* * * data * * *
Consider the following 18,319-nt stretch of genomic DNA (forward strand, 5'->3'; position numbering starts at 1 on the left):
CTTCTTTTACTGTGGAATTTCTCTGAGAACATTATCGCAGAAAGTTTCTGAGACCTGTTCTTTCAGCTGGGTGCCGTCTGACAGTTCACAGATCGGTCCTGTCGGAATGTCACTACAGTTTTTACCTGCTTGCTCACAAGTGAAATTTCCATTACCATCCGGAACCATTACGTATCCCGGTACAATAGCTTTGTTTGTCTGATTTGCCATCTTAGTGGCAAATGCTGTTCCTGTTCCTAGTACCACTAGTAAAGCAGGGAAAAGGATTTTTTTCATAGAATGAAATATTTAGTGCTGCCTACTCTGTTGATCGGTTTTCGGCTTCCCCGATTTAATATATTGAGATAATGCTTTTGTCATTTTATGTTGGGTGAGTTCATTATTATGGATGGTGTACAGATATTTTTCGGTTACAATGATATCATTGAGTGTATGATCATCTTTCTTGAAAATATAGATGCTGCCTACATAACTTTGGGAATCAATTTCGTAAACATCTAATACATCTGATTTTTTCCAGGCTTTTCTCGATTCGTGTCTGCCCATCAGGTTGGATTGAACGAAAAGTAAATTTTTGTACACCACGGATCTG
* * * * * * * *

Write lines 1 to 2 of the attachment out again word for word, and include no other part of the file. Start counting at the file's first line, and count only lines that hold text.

Consider the following 18,319-nt stretch of genomic DNA (forward strand, 5'->3'; position numbering starts at 1 on the left):
CTTCTTTTACTGTGGAATTTCTCTGAGAACATTATCGCAGAAAGTTTCTGAGACCTGTTCTTTCAGCTGGGTGCCGTCTGACAGTTCACAGATCGGTCCTGTCGGAATGTCACTACAGTTTTTACCTGCTTGCTCACAAGTGAAATTTCCATTACCATCCGGAACCATTACGTATCCCGGTACAATAGCTTTGTTTGTCTGATTTGCCATCTTAGTGGCAAATGCTGTTCCTGTTCCTAGTACCACTAGTAAAGCAGGGAAAAGGATTTTTTTCATAGAATGAAATATTTAGTGCTGCCTACTCTGTTGATCGGTTTTCGGCTTCCCCGATTTAATATATTGAGATAATGCTTTTGTCATTTTATGTTGGGTGAGTTCATTATTATGGATGGTGTACAGATATTTTTCGGTTACAATGATATCATTGAGTGTATGATCATCTTTCTTGAAAATATAGATGCTGCCTACATAACTTTGGGAATCAATTTCGTAAACATCTAATACATCTGATTTTTTCCAGGCTTTTCTCGATTCGTGTCTGCCCATCAGGTTGGATTGAACGAAAAGTAAATTTTTGTACACCACGGATCTG